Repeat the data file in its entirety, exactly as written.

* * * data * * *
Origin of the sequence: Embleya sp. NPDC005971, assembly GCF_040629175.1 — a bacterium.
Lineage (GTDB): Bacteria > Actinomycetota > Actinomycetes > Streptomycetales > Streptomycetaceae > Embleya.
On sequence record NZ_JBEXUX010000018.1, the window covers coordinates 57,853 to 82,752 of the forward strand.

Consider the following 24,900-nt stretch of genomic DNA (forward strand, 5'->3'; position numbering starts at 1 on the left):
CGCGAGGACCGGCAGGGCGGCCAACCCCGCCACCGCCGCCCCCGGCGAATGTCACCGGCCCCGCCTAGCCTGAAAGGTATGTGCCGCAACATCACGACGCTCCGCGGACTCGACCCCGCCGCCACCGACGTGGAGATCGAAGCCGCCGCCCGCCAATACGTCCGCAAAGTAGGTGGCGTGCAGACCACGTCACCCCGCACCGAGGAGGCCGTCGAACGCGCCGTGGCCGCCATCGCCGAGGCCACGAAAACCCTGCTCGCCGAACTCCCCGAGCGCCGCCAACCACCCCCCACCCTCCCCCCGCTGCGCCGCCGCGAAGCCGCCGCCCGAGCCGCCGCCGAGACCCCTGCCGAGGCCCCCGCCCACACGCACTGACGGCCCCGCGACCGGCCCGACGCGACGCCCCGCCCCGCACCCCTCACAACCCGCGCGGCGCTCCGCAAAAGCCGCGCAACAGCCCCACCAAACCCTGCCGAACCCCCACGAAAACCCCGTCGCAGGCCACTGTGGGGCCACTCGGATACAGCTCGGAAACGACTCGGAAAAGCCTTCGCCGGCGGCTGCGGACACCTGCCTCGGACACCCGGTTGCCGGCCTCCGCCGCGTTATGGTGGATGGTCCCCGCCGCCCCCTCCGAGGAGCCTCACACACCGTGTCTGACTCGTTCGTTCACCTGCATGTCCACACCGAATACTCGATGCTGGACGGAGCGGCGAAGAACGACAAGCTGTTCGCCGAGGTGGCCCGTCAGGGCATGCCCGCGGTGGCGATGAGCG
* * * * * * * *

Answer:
Origin of the sequence: Embleya sp. NPDC005971, assembly GCF_040629175.1 — a bacterium.
Lineage (GTDB): Bacteria > Actinomycetota > Actinomycetes > Streptomycetales > Streptomycetaceae > Embleya.
On sequence record NZ_JBEXUX010000018.1, the window covers coordinates 57,853 to 82,752 of the forward strand.

Consider the following 24,900-nt stretch of genomic DNA (forward strand, 5'->3'; position numbering starts at 1 on the left):
CGCGAGGACCGGCAGGGCGGCCAACCCCGCCACCGCCGCCCCCGGCGAATGTCACCGGCCCCGCCTAGCCTGAAAGGTATGTGCCGCAACATCACGACGCTCCGCGGACTCGACCCCGCCGCCACCGACGTGGAGATCGAAGCCGCCGCCCGCCAATACGTCCGCAAAGTAGGTGGCGTGCAGACCACGTCACCCCGCACCGAGGAGGCCGTCGAACGCGCCGTGGCCGCCATCGCCGAGGCCACGAAAACCCTGCTCGCCGAACTCCCCGAGCGCCGCCAACCACCCCCCACCCTCCCCCCGCTGCGCCGCCGCGAAGCCGCCGCCCGAGCCGCCGCCGAGACCCCTGCCGAGGCCCCCGCCCACACGCACTGACGGCCCCGCGACCGGCCCGACGCGACGCCCCGCCCCGCACCCCTCACAACCCGCGCGGCGCTCCGCAAAAGCCGCGCAACAGCCCCACCAAACCCTGCCGAACCCCCACGAAAACCCCGTCGCAGGCCACTGTGGGGCCACTCGGATACAGCTCGGAAACGACTCGGAAAAGCCTTCGCCGGCGGCTGCGGACACCTGCCTCGGACACCCGGTTGCCGGCCTCCGCCGCGTTATGGTGGATGGTCCCCGCCGCCCCCTCCGAGGAGCCTCACACACCGTGTCTGACTCGTTCGTTCACCTGCATGTCCACACCGAATACTCGATGCTGGACGGAGCGGCGAAGAACGACAAGCTGTTCGCCGAGGTGGCCCGTCAGGGCATGCCCGCGGTGGCGATGAGCG